What makes a great dinner party is not only the food, the decorations, flowers, table ware/setting but creating a homely and cosy ambiance. I love to create a warm environment from the moment they walk in. I will go out of my way to create a wow factor/statement -  first impressions count! 

Lunch with the Ladies with flower decorations 

How would you sum up your typical dinner party?

 I have dinner parties (indoors/outdoors) and I also have had large BBQ parties that I host on my NYC apartment roof top. The view of NYC Midtown really creates a great energy. Guests love taking pics and selfies with Manhattan as a backdrop.

Brick and Portal Co-founders with Manhattan in the background

My dishes depend of who I'm inviting and the season. For example, A summer BBQ would of course entail, all your traditional items. I make my own burgers from scratch, adding my special seasonings. I like stuffing the burgers with cheese; once prepared the cheese melts out - delicious!  I love adding bacon to the burger meat.  I marinade my chicken and steak the night before.  I like to make sure I have covered all flavors, sweet, tangy and some spicy giving something for everyone. As far as salads go, I mix that up too. I have a home made potato salad that my mother makes. Simple, light and delicious and a great hit. It comprises of steamed red skin potatoes, scallions, parsley, salt pepper, fresh lemon juice and olive oil. I also love to make a watermelon, feta and fresh mint salad with reduced balsamic reduction as a drizzle on top.  

Roast dinner with marinated chicken

Also you cant have a BBQ without kosher pickles! Not forgetting great Italian sausages topped with caramelized peppers and onions.  I love using brioche buns, they hold well and add a nice buttery flavour. 

BBQ corn on the cob

I love traditional Dinner parties. One of my favorite dishes is a truffle mac and cheese with fresh shiitake mushrooms. I also like a perfectly grilled fillet cooked on the BBQ with smoked wood chips, with a simple butter lettuce and tomatoes salad and a dijon lemon vinaigrette. I have never bought salad dressing in a bottle in my life and make dressings from fresh. fresh ingredients, some times I use apricots, raspberries, and fig....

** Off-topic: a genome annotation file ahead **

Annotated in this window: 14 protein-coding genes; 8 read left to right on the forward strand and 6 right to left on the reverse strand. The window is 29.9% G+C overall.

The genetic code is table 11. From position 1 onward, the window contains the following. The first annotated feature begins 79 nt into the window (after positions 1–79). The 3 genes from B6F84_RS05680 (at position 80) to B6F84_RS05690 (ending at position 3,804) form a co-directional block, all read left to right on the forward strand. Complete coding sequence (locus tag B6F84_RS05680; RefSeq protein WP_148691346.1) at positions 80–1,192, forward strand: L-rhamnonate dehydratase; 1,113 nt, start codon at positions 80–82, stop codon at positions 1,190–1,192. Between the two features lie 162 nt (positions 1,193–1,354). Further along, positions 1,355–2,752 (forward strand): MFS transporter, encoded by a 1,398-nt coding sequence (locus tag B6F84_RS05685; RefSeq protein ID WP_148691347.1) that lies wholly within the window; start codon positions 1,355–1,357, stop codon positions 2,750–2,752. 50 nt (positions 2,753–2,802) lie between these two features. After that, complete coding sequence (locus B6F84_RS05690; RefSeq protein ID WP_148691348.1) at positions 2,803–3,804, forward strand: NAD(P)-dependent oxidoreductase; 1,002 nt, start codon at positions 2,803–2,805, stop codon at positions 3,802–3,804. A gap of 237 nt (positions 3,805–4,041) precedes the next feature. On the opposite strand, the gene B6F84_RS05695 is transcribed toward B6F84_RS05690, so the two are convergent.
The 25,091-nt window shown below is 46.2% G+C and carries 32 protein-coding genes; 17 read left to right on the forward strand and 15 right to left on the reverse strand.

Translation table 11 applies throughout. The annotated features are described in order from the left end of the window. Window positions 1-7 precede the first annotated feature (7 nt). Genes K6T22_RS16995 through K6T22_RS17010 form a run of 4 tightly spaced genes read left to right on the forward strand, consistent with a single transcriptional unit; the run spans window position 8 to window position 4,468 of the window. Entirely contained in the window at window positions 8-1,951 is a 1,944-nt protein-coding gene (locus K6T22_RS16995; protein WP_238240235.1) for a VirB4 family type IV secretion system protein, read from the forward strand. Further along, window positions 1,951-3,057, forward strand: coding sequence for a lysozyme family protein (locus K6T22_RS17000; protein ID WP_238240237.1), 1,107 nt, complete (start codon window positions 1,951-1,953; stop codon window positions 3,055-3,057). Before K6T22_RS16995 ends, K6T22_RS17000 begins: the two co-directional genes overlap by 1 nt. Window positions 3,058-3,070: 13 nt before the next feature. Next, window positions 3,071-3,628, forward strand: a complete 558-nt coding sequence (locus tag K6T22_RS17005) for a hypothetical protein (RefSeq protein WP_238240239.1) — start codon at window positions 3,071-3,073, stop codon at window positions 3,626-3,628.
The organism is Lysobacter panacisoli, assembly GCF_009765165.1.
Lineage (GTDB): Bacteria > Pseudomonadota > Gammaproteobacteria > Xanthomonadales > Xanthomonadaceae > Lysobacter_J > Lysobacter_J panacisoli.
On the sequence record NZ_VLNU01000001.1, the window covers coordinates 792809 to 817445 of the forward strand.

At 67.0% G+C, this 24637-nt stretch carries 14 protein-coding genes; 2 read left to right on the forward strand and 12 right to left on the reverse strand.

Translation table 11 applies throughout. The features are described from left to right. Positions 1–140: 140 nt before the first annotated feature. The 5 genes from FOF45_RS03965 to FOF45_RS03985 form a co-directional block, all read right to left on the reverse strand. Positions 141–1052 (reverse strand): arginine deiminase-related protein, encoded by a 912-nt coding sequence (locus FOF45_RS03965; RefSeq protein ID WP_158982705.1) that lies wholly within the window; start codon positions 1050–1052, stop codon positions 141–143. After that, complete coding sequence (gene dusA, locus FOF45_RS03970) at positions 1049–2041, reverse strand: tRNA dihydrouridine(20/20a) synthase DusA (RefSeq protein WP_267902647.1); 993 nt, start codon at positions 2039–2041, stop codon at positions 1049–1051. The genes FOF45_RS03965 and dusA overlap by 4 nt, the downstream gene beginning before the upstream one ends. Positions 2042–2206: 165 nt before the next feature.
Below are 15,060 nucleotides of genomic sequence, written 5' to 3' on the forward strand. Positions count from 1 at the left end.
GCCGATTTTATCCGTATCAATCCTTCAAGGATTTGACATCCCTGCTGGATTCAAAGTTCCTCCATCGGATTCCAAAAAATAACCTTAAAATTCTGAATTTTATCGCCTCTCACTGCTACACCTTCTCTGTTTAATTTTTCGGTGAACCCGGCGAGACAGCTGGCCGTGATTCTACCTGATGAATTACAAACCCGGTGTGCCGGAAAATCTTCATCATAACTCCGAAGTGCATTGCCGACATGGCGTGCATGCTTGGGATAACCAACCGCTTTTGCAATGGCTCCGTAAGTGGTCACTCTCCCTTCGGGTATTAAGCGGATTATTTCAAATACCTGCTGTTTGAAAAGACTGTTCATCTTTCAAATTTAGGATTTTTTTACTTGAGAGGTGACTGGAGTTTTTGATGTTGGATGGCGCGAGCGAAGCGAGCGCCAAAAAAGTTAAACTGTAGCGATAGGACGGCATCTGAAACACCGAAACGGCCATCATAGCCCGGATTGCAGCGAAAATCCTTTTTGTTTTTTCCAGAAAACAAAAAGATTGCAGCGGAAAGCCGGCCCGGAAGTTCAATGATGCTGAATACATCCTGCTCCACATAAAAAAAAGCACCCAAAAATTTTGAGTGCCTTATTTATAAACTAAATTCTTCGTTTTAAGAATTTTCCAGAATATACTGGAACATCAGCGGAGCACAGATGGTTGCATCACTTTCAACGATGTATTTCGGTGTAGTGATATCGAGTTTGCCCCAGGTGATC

What style do you like to go for when hosting? 

Regarding style of event, I have done, chill, and dressy. Personally I love to dress up and make an effort.  I did a NYE party and had the entire ceiling of the apartment filled with  gold/silver balloons with the strings long enough that they looked like glitter dripping down... I love to use candles. Lighting is one of the most important pieces in creating the right look/feel of a party.  I've used large indoor fire crackers which can be fun. Guests love them as they get to interact with each other and pop the crackers creating confetti everywhere.  Clean up is another story...  

What would be the first thing you’d do when preparing for a dinner party? 

First thing is setting the menu and making sure I have a great variety of food that everyone will enjoy. There needs to be plenty of champagne on hand, cocktails and some great French wine.

Moet Champagne for dinner parties

Guest list, location maybe a theme.I did a fall party that included home made tomato soup and grilled cheese sandwiches and we had a  a chill game night. Dessert a huge chocolate fondue with fruits, marshmallows... and so on. I travel a lot so I aways have gorgeous items in my fridge from other countries for guests to try.